(Reuters) - Boston-based Foley Hoag is continuing its New York expansion with the addition of partner Harlan Levy from Boies Schiller Flexner, the prominent litigation firm that has lost dozens of partners since 2020.
Levy worked at Boies Schiller for about 16 years in total, broken up by a nearly five year stint as the second-ranking official in the New York State Attorney General's Office under Eric Schneiderman. In the AG's office Levy helped oversee major litigation stemming from the mortgage-backed securities meltdown, among other significant cases.
Foley Hoag co-managing partner Kenneth Leonetti said in a statement on Tuesday that Levy will start May 10 and will "significantly expand the firm's capabilities in our white collar and State Attorney General practices in New York."
Levy did not immediately respond to a request for comment.
Foley Hoag opened its New York office in 2015 with three partners. It now has more than 40 lawyers in that office listed on its website. The 280-lawyer firm added former New York State Bar Association president Stephen Younger from Patterson Belknap Webb & Tyler in March.
While at Boies Schiller, Levy represented the Commonwealth of Kentucky in a case alleging price-gouging by gasoline suppliers after Hurricane Katrina, and Centene Corp as it sought approval from the New York Attorney General's Office for its $3.75 billion acquisition of Fidelis Care.
Boies Schiller's leadership said in an internal memo reviewed by Reuters on Tuesday that Levy "has been a valuable part of our government investigations and litigation team" since rejoining the firm in 2015. His first stint at Boies Schiller started in 2000.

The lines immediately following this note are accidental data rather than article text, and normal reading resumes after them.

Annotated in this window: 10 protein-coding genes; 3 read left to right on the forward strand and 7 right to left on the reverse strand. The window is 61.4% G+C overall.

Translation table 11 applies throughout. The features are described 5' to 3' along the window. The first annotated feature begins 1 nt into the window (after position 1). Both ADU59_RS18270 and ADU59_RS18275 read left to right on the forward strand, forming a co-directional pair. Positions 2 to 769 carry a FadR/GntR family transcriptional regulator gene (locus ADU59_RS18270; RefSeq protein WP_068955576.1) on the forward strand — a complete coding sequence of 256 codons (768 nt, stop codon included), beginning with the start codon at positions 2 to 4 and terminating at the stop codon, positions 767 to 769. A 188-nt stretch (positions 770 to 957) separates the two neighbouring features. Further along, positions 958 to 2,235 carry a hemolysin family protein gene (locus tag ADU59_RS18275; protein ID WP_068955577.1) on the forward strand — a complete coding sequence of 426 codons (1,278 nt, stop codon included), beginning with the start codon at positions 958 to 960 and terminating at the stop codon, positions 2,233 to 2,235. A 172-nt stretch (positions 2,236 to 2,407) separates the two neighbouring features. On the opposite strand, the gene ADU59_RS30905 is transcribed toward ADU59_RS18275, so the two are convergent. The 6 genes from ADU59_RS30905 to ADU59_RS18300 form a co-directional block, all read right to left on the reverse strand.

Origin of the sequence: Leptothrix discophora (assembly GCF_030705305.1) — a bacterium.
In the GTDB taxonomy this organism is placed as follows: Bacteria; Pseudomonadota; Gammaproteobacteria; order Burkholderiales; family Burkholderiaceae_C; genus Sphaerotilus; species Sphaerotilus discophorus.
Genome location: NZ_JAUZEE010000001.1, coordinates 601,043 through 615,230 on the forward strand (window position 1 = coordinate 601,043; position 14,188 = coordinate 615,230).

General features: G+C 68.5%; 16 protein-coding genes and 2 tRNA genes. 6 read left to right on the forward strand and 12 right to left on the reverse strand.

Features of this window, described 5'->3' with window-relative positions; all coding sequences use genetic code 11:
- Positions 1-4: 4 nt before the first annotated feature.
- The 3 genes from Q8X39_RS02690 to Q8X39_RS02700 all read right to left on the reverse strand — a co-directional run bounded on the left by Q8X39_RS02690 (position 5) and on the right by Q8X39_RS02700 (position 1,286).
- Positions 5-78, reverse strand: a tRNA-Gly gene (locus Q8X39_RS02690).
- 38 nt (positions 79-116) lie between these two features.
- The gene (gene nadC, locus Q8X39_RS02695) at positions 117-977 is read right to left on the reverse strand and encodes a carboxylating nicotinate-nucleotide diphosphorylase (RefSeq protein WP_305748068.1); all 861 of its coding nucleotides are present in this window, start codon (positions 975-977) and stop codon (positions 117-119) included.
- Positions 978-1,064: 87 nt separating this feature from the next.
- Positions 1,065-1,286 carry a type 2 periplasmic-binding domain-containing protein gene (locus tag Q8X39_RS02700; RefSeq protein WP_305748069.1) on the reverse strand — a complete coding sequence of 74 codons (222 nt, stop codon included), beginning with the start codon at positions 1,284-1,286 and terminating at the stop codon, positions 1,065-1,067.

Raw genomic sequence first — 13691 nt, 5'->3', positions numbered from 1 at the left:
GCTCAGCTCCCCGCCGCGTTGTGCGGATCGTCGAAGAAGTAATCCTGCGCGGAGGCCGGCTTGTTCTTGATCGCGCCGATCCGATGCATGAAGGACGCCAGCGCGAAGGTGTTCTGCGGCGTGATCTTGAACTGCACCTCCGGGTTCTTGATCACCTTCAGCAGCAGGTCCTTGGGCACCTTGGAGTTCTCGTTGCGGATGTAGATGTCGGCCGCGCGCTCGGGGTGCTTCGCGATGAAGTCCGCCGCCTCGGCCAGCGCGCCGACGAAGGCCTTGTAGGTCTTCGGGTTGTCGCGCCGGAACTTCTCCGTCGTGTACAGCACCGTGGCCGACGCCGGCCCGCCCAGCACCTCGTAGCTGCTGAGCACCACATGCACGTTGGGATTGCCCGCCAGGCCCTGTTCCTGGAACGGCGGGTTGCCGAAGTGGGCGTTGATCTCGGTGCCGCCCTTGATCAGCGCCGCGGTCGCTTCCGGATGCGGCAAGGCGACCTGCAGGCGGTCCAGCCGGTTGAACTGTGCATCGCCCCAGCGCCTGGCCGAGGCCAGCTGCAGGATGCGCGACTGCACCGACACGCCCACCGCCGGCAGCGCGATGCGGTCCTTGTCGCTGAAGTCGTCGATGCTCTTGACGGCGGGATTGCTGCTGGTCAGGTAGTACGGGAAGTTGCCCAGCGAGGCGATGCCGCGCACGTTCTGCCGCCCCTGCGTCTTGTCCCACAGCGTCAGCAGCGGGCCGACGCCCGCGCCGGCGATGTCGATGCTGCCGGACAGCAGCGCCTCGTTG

"Harlan will be joining Foley Hoag. We thank him for his contributions to the firm and wish him well in the next stage of his career," the firm's internal memo said.
Boies Schiller, founded in 1997 by famed trial lawyer David Boies, has lost more than 60 partners since the start of 2020. Those who have left include former managing partner Nick Gravante, several rainmakers and most of the firm's California attorneys.
Departing lawyers have cited concerns over transparency, culture and the health of the firm, among other factors, as their reasons for leaving. The firm in 2020 applied for and received a $10 million loan through a federal program intended to keep small businesses afloat during the coronavirus pandemic.
Boies, its chair, said in a raft of media interviews in late 2020 that the firm was stable.
Last year, the firm and its co-lead counsel Hausfeld reached a tentative $2.7 billion settlement with the Blue Cross Blue Shield Association in a massive antitrust class action. In April, it nabbed the interim co-lead counsel spot representing publishers in antitrust litigation against Alphabet Inc's Google.
The firm's deputy chair and co-managing partner Natasha Harrison has said in previous interviews that some of the departures in 2020 were planned and part of a restructuring and leadership change.
Boies Schiller has 94 partners and 169 lawyers total listed on its website.
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